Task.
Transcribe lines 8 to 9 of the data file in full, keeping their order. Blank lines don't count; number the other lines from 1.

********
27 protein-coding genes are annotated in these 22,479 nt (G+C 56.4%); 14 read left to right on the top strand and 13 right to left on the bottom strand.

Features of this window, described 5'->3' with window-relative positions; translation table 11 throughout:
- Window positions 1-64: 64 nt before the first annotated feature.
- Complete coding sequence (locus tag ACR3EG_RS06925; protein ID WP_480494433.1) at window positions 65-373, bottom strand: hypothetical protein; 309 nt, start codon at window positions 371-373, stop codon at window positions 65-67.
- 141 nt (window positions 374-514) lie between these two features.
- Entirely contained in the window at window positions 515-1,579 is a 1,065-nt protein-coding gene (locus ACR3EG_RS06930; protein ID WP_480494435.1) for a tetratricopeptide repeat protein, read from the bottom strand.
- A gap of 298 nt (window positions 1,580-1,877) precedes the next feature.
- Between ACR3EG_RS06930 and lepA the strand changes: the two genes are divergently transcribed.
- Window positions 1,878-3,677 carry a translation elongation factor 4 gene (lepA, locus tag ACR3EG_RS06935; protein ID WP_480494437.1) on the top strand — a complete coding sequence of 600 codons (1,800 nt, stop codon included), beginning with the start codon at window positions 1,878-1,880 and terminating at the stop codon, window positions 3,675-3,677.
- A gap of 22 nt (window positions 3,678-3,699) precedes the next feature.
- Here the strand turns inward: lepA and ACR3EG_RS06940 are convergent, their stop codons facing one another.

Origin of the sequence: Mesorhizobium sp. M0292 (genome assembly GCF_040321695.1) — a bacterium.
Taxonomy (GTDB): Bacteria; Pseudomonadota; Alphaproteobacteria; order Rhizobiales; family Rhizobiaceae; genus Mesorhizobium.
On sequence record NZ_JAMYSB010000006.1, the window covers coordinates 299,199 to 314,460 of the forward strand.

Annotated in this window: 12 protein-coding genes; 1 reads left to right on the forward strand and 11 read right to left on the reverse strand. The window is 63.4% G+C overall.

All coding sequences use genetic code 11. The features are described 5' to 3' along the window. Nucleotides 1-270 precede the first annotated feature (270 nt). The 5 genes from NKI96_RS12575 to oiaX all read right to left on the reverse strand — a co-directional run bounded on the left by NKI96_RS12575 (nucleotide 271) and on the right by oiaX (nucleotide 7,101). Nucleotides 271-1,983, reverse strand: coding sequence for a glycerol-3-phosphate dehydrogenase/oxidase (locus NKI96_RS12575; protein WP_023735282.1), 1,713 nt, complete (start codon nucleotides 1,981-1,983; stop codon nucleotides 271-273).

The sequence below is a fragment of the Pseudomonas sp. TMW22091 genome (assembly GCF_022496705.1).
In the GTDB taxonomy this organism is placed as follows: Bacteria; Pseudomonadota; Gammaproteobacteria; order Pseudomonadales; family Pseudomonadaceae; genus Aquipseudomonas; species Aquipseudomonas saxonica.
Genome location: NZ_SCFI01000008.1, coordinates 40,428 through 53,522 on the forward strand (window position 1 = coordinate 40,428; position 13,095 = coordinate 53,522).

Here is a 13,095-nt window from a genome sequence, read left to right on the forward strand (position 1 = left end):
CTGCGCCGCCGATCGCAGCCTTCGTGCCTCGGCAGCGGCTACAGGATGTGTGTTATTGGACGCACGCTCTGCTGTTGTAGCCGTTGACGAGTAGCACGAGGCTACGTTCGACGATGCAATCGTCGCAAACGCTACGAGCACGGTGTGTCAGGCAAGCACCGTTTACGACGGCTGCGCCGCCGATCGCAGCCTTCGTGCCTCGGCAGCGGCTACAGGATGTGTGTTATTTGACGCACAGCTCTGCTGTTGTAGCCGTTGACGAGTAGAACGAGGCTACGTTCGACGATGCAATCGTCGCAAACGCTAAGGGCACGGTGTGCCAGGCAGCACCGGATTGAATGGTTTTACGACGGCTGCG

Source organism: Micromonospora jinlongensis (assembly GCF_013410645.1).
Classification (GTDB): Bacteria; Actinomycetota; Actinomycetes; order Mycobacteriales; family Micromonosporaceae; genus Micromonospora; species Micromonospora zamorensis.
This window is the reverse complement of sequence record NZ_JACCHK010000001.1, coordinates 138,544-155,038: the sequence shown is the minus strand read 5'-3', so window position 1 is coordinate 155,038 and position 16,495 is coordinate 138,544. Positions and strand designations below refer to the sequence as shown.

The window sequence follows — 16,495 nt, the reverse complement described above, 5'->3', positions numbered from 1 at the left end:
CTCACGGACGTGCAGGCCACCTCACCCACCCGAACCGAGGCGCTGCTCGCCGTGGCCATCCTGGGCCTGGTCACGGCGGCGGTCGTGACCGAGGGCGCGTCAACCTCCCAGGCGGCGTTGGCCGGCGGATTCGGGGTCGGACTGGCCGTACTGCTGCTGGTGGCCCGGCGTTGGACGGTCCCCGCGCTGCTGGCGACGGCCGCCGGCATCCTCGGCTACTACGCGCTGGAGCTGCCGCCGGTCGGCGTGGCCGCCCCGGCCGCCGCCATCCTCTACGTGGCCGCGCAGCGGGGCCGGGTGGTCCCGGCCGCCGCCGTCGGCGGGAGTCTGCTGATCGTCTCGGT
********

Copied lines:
- Between ACR3EG_RS06930 and lepA the strand changes: the two genes are divergently transcribed.
- Window positions 1,878-3,677 carry a translation elongation factor 4 gene (lepA, locus tag ACR3EG_RS06935; protein ID WP_480494437.1) on the top strand — a complete coding sequence of 600 codons (1,800 nt, stop codon included), beginning with the start codon at window positions 1,878-1,880 and terminating at the stop codon, window positions 3,675-3,677.